WASHINGTON — The Smithsonian Institution should become more open and transparent, but also needs to maintain exceptions to the federal Freedom of Information Act, Secretary G. Wayne Clough said last week after two months as chief executive of the museum complex.
Clough told the Associated Press on Sept. 3 that he opposes an effort in Congress to place the Smithsonian under the government’s public-records law because the museums on the National Mall will have to look beyond the government to pay for programs in the future. Taxpayer money currently covers about 70% of the Smithsonian’s $1 billion budget.
“If the Smithsonian is going to be called upon to do its business in a different way in the future, which we are being asked to do, we’re going to have to raise private funds,” Clough said. “We’re trying to model our policy as close to FOIA as we can with some narrowly cast exceptions.”
The new Smithsonian chief plans to issue a new public-records policy soon, he said. Exceptions to the FOIA law will keep certain information private regarding the Smithsonian’s investments and specific donor negotiations and will help keep its businesses competitive. Clough said it was not necessary for Congress to make the Smithsonian’s open-records policy law.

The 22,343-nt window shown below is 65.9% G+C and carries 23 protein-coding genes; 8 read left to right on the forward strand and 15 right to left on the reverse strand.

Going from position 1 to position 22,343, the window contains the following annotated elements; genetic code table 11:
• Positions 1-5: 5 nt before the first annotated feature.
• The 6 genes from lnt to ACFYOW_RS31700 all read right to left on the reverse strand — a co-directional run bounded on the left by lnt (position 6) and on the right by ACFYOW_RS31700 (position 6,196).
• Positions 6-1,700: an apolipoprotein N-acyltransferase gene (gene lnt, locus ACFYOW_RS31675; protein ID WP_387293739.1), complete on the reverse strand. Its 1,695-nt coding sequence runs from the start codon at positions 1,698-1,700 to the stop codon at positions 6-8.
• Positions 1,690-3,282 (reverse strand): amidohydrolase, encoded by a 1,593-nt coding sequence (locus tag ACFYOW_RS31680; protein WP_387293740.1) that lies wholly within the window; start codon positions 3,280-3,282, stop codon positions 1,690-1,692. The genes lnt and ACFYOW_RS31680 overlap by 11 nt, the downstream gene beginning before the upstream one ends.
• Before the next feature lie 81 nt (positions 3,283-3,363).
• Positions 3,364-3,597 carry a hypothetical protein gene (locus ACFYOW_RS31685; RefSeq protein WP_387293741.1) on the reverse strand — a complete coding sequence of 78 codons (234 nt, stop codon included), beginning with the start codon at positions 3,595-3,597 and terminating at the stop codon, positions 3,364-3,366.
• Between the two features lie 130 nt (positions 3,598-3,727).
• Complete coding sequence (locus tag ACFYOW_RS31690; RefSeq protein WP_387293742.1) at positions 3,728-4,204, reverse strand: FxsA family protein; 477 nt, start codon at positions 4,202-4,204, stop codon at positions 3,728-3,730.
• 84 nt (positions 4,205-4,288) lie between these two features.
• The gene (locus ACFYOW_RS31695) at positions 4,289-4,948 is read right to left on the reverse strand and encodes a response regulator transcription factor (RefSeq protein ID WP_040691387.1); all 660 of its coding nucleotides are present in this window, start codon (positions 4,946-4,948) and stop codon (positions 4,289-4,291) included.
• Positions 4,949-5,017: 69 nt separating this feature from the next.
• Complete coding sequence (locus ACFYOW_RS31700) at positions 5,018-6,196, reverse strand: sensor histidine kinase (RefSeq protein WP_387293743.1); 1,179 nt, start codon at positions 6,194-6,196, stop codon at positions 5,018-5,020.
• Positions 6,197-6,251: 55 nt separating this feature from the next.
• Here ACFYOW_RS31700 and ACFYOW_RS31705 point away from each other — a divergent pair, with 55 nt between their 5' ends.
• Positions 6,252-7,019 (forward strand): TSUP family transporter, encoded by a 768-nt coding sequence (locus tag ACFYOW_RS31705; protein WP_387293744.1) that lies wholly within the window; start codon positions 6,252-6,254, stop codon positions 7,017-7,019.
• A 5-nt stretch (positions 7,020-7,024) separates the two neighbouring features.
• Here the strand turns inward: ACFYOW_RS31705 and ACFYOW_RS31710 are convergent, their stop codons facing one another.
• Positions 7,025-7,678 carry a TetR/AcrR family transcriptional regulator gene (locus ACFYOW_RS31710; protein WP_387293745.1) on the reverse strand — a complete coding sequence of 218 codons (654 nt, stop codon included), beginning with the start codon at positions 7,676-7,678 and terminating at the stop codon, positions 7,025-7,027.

“Generally speaking, we’re going to look like a FOIA institution,” he said.
The Open and Transparent Smithsonian Act of 2008 (S. 3276), introduced in July by Sen. Charles Grassley, R-Iowa, and Sen. Arlen Specter, R-Pa., would end the Smithsonian’s FOIA exemption. Federal courts have ruled in the past that the Smithsonian was not subject to FOIA disclosures unless Congress made an explicit change because it was not a government agency.
In a speech on the Senate floor, Grassley said compliance with FOIA was critical in changing the Smithsonian’s culture of secrecy.
“The new secretary deserves the best possible chance to succeed,” Grassley said. “One of the best tools Congress can give him is a clear, definitive statement ... that the Smithsonian’s business is the people’s business.”
Clough said he had met with government watchdog groups to shape a new open-records policy, which could include a provision for groups to appeal to a third party if information they seek is denied. The Smithsonian issued a records policy in November, though it did not include an appeal process.
In a September staff newsletter, Clough wrote he was working to rebuild respect and trust after the last Smithsonian chief was forced out amid spending and compensation scandals.
The former president of the Georgia Institute of Technology, who grew up in the South, said he had been meeting with curators and scientists, touring each of the Smithsonian’s 19 museums and meeting with donors across the country.
“It’s been fun,” he said. “I’ve been thrown in the briar patch, and I’m having a good time.”